Mumbai: Unable to bear with the Narendra Modi government’s socialist-populist turn manifest in the Budget proposals that was presented by Finance Minister Nirmala Sitharaman on 5 July, domestic equity benchmark BSE Sensex plummeted over 900 points in late afternoon trade Monday dragged by losses in index heavyweights HDFC Bank, L&T and Bajaj Finance, amid a heavy selloff in global equities.
The government’s Budget proposal to tax share buybacks, increase minimum public shareholding in listed companies and increase in the tax burden on super-rich dampened investors sentiment.
After plunging 907 points, the 30-share index was trading 755.87 points, or 1.91%, lower at 38,757.52 at 1545 hours. Similarly, the broader Nifty sank 246.75 points, or 2.09%, to 11,564.40.
Top losers in the Sensex pack included Bajaj Finance, ONGC, Hero MotoCorp, Maruti, L&T, NTPC, SBI, Tata Motors and Axis Bank, cracking up to 9% while Yes Bank, HCL Tech, TCS, TechM, M&M and Infosys were among the gainers, rising up to 5%.
In the previous session, the 30-share gauge finished 394.67 points, or 0.99%, lower at 39,513.39, and the Nifty sank 135.60 points or 1.14%, to 11,811.15, after the Union Budget proposal to raise public shareholding threshold fanned fears of an oversupply of new papers in an already overbought market.
According to traders, higher tax incidence proposed in the Budget for foreign portfolio investors and high net worth individuals is also weighing on investor sentiment here.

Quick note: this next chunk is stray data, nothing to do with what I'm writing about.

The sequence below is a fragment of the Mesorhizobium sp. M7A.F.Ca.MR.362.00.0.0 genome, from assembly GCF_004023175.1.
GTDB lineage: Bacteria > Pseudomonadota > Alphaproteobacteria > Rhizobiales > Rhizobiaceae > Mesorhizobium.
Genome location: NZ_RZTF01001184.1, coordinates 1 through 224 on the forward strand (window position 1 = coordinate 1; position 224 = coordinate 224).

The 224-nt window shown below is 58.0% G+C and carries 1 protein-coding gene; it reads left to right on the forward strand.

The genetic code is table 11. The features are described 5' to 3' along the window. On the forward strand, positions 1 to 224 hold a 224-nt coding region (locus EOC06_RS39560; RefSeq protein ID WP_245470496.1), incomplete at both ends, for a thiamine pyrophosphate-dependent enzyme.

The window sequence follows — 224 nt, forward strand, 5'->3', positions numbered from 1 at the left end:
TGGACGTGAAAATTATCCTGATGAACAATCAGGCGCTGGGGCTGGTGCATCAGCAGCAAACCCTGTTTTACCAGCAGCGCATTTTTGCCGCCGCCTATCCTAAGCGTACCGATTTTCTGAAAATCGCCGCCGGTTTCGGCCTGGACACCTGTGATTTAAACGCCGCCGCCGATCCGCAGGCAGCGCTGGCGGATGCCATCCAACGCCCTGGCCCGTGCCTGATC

In the meantime, sources said that the government would look into the surcharge issue related to FPIs & examine concerns.
On a net basis, foreign institutional investors sold equities worth Rs 89.38 crore, while domestic institutional investors purchased shares to the tune of Rs 275.63 crore, provisional data available with stock exchanges showed Friday.
Besides overhang from the Union Budget, domestic equities extended losses tracking a major selloff in global equities, traders said.
Indian shares fell after the Budget as the stock market was looking for short-term boosts, while the government’s budget was actually a long-term vision, said Shankar Sharma, vice chairman and joint MD of First Global. “Markets being markets. If you were management coming up on an investor call and giving a 12-year plan or vision, I am sure your stock will tank too because markets are driven by immediate concerns. So, I think that is the reason why the markets fell because it wanted something right now, in the next few months or at least the next 12 months,” he said to CNBC-TV18.
Other Asian markets opened significantly lower as hopes of steep cuts in interest rates by the US Federal Reserve faded after the world’s largest economy posted better-than-expected jobs data Friday.
Shanghai Composite Index plunged 2.58%, Hang Seng 1.54%, Nikkei 0.98% and Kospi tumbled 2.20%.
On the currency front, the Indian rupee depreciated 30 paise to 68.72 against the US dollar.
Meanwhile, the global oil benchmark Brent crude futures were trading 0.56% higher at 64.58 per barrel.